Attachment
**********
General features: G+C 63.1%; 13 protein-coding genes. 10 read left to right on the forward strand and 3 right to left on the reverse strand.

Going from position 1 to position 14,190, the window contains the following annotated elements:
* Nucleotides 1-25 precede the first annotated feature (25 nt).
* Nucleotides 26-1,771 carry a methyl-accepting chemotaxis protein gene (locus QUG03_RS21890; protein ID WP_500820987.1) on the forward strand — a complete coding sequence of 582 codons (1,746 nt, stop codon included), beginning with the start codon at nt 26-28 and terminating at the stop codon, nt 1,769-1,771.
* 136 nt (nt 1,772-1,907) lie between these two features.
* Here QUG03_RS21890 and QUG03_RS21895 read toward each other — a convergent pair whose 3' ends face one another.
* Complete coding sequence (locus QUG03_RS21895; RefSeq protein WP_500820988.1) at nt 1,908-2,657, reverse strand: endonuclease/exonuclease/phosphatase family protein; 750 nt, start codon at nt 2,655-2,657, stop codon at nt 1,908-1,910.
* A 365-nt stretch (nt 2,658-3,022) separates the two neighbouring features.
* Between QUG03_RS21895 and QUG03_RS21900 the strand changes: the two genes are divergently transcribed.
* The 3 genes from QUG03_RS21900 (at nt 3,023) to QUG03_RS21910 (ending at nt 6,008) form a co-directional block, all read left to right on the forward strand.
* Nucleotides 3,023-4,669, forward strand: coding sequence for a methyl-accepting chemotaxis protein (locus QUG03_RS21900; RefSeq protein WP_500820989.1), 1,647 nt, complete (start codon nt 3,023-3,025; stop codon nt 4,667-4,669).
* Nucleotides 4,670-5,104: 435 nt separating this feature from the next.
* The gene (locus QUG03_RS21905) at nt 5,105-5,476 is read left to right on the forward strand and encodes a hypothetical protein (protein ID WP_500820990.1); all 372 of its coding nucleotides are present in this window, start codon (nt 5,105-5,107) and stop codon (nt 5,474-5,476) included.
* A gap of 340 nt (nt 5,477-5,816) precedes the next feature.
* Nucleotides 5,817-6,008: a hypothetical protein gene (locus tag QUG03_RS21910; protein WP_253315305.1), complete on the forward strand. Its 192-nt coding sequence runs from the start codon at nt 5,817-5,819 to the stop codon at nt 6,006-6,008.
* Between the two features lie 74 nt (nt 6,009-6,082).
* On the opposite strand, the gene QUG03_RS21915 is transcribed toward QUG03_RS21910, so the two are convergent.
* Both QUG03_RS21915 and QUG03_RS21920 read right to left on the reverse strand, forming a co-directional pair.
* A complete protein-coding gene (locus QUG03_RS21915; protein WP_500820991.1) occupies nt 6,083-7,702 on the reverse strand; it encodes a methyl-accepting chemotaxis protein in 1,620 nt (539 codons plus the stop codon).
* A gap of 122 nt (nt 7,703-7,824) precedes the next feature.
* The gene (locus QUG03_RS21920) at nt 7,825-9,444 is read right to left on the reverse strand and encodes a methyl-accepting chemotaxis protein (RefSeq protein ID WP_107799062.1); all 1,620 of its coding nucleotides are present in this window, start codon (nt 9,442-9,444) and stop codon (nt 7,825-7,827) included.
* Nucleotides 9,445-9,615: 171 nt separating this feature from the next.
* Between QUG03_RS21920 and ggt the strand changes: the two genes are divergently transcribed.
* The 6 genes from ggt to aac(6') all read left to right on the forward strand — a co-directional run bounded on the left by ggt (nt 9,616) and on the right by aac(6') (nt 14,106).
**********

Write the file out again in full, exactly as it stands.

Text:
General features: G+C 63.1%; 13 protein-coding genes. 10 read left to right on the forward strand and 3 right to left on the reverse strand.

Going from position 1 to position 14,190, the window contains the following annotated elements:
* Nucleotides 1-25 precede the first annotated feature (25 nt).
* Nucleotides 26-1,771 carry a methyl-accepting chemotaxis protein gene (locus QUG03_RS21890; protein ID WP_500820987.1) on the forward strand — a complete coding sequence of 582 codons (1,746 nt, stop codon included), beginning with the start codon at nt 26-28 and terminating at the stop codon, nt 1,769-1,771.
* 136 nt (nt 1,772-1,907) lie between these two features.
* Here QUG03_RS21890 and QUG03_RS21895 read toward each other — a convergent pair whose 3' ends face one another.
* Complete coding sequence (locus QUG03_RS21895; RefSeq protein WP_500820988.1) at nt 1,908-2,657, reverse strand: endonuclease/exonuclease/phosphatase family protein; 750 nt, start codon at nt 2,655-2,657, stop codon at nt 1,908-1,910.
* A 365-nt stretch (nt 2,658-3,022) separates the two neighbouring features.
* Between QUG03_RS21895 and QUG03_RS21900 the strand changes: the two genes are divergently transcribed.
* The 3 genes from QUG03_RS21900 (at nt 3,023) to QUG03_RS21910 (ending at nt 6,008) form a co-directional block, all read left to right on the forward strand.
* Nucleotides 3,023-4,669, forward strand: coding sequence for a methyl-accepting chemotaxis protein (locus QUG03_RS21900; RefSeq protein WP_500820989.1), 1,647 nt, complete (start codon nt 3,023-3,025; stop codon nt 4,667-4,669).
* Nucleotides 4,670-5,104: 435 nt separating this feature from the next.
* The gene (locus QUG03_RS21905) at nt 5,105-5,476 is read left to right on the forward strand and encodes a hypothetical protein (protein ID WP_500820990.1); all 372 of its coding nucleotides are present in this window, start codon (nt 5,105-5,107) and stop codon (nt 5,474-5,476) included.
* A gap of 340 nt (nt 5,477-5,816) precedes the next feature.
* Nucleotides 5,817-6,008: a hypothetical protein gene (locus tag QUG03_RS21910; protein WP_253315305.1), complete on the forward strand. Its 192-nt coding sequence runs from the start codon at nt 5,817-5,819 to the stop codon at nt 6,006-6,008.
* Between the two features lie 74 nt (nt 6,009-6,082).
* On the opposite strand, the gene QUG03_RS21915 is transcribed toward QUG03_RS21910, so the two are convergent.
* Both QUG03_RS21915 and QUG03_RS21920 read right to left on the reverse strand, forming a co-directional pair.
* A complete protein-coding gene (locus QUG03_RS21915; protein WP_500820991.1) occupies nt 6,083-7,702 on the reverse strand; it encodes a methyl-accepting chemotaxis protein in 1,620 nt (539 codons plus the stop codon).
* A gap of 122 nt (nt 7,703-7,824) precedes the next feature.
* The gene (locus QUG03_RS21920) at nt 7,825-9,444 is read right to left on the reverse strand and encodes a methyl-accepting chemotaxis protein (RefSeq protein ID WP_107799062.1); all 1,620 of its coding nucleotides are present in this window, start codon (nt 9,442-9,444) and stop codon (nt 7,825-7,827) included.
* Nucleotides 9,445-9,615: 171 nt separating this feature from the next.
* Between QUG03_RS21920 and ggt the strand changes: the two genes are divergently transcribed.
* The 6 genes from ggt to aac(6') all read left to right on the forward strand — a co-directional run bounded on the left by ggt (nt 9,616) and on the right by aac(6') (nt 14,106).